Scripps Institution of Oceanography, UCSD
Volcano Expedition to the Marianas

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April 2004
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Daily Journal

Day 1 | April 9, 2004

The Caroline Islands

Columnar Basalt in Chuuk

Columnar basalts in Nan Madol

En route to the Mariana Islands, Alison, Lillie and I (Dave) took the slow route via Hawaii, the Marshall and Caroline islands. We stayed two days each on Pohnpei and Chuuk in Micronesia to sample lavas. Both islands are volcanic in origin and are surrounded by coral reefs. We will use the same analytical techniques on these lavas as we plan for the Mariana rocks. In this case, we will characterize the volatile features of volcanoes erupted within tectonic plates as opposed to at plate boundaries like the Mariana volcanoes.

On Pohnpei, we collected olivine-bearing lavas from a number of sites around the island. We hope to test one of the current controversies regarding the origin of intra-plate volcanoes: whether they come from deep in the mantle via plumes or if they form by cracking of the plates. An unexpected thrill, however, was the opportunity to visit Nan Madol, an island kingdom started in the seventh century. The complex is constructed of columnar basalts interwoven much like a log cabin . Columnar basalts form during the slow cooling of massive lava flows. These columns were used as the foundation to form about 80 islands, as well as various structures on the islands and the protecting sea walls. We entered by boat at high tide and came upon Nan Dowas - a spectacular war temple. Further excavation in the complex will surely reveal more treasures.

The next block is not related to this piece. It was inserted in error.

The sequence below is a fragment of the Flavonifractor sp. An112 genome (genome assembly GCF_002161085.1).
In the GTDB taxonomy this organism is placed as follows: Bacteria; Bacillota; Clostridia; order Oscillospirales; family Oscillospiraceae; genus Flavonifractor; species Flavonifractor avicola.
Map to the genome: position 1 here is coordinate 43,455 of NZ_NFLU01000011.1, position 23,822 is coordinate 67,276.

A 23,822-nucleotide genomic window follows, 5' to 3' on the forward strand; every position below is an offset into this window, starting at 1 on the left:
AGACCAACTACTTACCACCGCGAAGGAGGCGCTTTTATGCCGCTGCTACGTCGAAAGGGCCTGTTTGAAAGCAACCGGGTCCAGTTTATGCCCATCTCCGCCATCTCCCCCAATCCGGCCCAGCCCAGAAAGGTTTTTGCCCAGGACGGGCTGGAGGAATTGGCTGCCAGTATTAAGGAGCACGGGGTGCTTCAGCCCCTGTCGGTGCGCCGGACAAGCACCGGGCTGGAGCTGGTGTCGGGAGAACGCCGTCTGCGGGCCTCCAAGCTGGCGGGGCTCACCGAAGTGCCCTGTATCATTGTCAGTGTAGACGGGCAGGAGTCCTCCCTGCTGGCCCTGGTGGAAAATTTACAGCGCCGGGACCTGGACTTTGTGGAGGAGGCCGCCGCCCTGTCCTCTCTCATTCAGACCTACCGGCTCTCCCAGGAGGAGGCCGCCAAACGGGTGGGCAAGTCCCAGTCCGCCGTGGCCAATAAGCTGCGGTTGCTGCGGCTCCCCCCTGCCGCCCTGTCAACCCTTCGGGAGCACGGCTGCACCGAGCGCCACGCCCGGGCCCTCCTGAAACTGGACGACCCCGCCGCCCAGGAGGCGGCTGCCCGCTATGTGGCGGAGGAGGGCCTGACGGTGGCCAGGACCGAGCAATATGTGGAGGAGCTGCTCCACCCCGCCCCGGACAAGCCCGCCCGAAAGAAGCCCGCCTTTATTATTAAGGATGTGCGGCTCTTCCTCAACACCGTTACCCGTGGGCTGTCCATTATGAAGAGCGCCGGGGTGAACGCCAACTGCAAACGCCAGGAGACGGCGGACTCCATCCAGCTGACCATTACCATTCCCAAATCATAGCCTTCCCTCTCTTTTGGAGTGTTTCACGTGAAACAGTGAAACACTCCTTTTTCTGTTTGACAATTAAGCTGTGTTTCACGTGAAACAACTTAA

Columnar Basalts

Columnar basalt in cliff

We discovered more columnar basalts on Chuuk, and in this case we were able to sample them. Chuuk is best known for its underwater graveyard of Japanese ships sunk during a two-day bombing raid by the Americans in World War II. Tomorrow (Saturday), we will explore these wrecks before taking off for Saipan where we will meet the rest of the expedition team.